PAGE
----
During the late 1980s, while IDS was producing ever-increasing earnings, its parent company was struggling with problems in its nascent credit-card operation. Previously focused on its charge cards, American Express plunged into the potentially more lucrative credit-card business with its Optima line in 1987. But American Express’s experience serving mostly wealthy charge-card customers didn’t prepare it for the task of lending money to sometimes marginally credit-worthy credit-card customers, and by 1991 it had become apparent that the company had advanced hundreds of millions of dollars to card holders who couldn’t or wouldn’t repay the money. The company’s board of directors, which lost much of its confidence in then-Chairman James D. Robinson III, turned to Mr. Golub, making him president of the parent company.
Mr. Stiefler, too, moved up, succeeding Mr. Golub as IDS’s president in 1990 and as its chief executive two years later. Mr. Stiefler thrived in those positions. He, Ellen and their growing family of boys (they now have three sons) lived in a big house just minutes from IDS headquarters in Minneapolis. His enthusiasm and instinct for creative marketing were well suited to an organization where marketing and salesmanship are crucial. Indeed, he says, the job ``was probably as close to perfection as a guy like me will ever have.″
By early 1993, the board’s patience with Mr. Robinson was entirely exhausted, and it replaced him as chief executive with Mr. Golub, who took over the chairman’s title later that year. At that point, Mr. Golub told the board that he would like Mr. Stiefler to come to New York to succeed him as president.
Given his experience at IDS, which manages money but which had nothing to do with American Express’s huge card business, Mr. Stiefler acknowledges that his potential contribution to the card business ``was not substantial.″ His mentor’s decision, he says, was based on their ``relationship as much as anything.″ Indeed, some observers of the company say Mr. Golub made a mistake in his choice.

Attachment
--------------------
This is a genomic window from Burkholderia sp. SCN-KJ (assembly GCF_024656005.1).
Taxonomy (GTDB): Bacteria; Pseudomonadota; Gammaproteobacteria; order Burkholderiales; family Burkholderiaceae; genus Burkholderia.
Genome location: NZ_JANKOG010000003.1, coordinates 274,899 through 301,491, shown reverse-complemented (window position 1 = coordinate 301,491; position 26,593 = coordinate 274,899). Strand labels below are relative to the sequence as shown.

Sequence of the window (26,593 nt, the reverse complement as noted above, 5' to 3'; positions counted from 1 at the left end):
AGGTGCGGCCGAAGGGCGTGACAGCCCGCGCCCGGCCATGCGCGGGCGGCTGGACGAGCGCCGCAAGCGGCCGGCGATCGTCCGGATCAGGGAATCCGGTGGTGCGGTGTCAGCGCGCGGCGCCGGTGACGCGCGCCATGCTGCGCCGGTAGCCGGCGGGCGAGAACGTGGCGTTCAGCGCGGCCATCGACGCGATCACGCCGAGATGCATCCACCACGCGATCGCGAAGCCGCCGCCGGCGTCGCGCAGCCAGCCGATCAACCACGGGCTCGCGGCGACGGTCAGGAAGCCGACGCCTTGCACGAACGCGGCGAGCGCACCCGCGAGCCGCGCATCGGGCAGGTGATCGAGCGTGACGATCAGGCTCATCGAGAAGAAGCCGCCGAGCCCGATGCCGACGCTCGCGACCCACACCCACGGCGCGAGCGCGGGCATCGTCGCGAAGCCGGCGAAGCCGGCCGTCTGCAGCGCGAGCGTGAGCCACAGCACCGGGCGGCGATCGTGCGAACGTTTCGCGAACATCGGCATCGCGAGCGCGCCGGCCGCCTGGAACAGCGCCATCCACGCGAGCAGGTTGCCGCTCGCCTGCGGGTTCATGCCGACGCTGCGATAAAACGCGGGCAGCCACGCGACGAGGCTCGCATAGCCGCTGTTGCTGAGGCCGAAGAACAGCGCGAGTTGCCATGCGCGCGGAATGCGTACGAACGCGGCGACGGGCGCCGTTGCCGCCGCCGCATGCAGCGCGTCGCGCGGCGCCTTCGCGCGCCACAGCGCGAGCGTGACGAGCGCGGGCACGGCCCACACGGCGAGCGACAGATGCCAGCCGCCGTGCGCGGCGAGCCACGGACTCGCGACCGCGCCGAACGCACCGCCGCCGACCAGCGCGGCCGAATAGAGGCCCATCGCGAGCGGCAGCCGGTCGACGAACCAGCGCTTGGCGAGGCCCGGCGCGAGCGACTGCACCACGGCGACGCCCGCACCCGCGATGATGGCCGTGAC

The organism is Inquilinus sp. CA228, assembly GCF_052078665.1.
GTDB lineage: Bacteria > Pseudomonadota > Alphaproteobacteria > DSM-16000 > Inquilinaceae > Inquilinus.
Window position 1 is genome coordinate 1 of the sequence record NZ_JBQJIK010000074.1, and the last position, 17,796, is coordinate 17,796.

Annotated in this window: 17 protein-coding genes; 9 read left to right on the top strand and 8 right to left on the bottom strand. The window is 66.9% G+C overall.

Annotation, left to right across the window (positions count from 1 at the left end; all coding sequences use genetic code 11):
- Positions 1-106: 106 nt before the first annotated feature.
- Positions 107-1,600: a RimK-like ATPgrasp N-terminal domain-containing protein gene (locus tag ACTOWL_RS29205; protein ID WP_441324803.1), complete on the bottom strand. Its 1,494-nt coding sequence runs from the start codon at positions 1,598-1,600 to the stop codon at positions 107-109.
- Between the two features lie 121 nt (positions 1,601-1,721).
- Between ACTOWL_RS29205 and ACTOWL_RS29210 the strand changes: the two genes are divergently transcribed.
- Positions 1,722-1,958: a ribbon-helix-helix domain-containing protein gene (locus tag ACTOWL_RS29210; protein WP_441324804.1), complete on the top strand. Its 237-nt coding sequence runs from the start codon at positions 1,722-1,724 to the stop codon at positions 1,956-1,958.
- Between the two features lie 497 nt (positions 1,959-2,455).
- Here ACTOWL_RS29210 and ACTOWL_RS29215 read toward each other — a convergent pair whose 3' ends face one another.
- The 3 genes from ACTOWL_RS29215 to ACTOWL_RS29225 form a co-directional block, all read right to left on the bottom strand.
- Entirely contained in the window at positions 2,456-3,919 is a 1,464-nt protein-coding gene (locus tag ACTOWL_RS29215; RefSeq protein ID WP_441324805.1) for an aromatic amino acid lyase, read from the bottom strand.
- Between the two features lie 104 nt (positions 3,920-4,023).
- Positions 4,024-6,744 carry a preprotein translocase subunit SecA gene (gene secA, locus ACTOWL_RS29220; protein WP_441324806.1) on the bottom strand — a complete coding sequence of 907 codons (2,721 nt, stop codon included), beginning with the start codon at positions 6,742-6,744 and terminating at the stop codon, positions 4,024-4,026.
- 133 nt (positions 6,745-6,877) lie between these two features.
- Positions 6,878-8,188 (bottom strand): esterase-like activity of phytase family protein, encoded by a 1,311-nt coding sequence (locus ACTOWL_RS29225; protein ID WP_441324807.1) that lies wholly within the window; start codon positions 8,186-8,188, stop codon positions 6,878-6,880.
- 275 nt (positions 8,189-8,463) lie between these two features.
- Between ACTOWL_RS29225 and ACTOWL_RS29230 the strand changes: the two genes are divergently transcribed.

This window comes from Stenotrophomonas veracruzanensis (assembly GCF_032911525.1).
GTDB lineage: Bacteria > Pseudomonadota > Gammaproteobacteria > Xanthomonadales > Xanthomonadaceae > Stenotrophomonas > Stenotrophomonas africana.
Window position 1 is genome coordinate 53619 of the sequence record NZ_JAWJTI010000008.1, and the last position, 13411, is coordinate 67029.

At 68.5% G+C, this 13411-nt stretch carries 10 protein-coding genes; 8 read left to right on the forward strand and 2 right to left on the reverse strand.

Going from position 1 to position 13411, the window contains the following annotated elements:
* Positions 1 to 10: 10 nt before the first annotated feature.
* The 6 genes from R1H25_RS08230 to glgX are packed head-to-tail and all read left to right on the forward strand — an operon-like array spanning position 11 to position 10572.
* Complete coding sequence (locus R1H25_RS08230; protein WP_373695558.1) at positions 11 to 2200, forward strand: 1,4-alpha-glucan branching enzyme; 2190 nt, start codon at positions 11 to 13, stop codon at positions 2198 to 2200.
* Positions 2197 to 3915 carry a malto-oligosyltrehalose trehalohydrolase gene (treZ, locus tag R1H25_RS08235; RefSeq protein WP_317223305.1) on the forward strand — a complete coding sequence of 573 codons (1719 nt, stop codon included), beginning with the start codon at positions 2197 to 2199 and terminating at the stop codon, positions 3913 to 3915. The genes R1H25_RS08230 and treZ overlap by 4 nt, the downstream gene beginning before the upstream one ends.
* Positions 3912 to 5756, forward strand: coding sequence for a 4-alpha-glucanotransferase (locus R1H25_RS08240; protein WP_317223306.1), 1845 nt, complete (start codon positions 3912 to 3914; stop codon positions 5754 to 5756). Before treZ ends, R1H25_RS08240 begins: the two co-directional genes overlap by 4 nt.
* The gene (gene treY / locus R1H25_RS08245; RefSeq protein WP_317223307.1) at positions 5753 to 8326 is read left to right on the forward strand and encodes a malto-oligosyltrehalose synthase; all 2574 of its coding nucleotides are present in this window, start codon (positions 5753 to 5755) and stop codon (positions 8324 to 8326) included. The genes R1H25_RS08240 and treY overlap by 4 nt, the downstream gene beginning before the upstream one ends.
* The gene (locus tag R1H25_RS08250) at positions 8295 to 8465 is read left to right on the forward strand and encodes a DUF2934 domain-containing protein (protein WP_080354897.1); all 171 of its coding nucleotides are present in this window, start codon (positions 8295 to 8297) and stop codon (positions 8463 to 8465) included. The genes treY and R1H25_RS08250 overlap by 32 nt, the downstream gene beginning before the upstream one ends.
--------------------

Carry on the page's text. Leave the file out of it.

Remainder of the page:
There were even reservations in the boardroom, according to John J. Byrne, a former member of the board and its executive committee. ``I wondered if Harvey was just attached to him,″ he recalls. But the board nonetheless agreed to promote Mr. Stiefler. ``We thought Harvey was a better strategist than he was a general manager,″ Mr. Byrne explains, and the board believed Mr. Stiefler could help take care of administrative duties. Yet, in that role, Mr. Stiefler seemed a bit miscast, since until then he was best known as a marketer.
With the board’s assent, Mr. Stiefler stepped into one of the most prestigious jobs in corporate America. His predecessors include International Business Machines Corp. Chairman Louis V. Gerstner Jr. and Sanford I. Weill, chairman of Travelers Group. Mr. Stiefler, who kept a low profile, was never viewed by insiders as quite in the same league as those predecessors.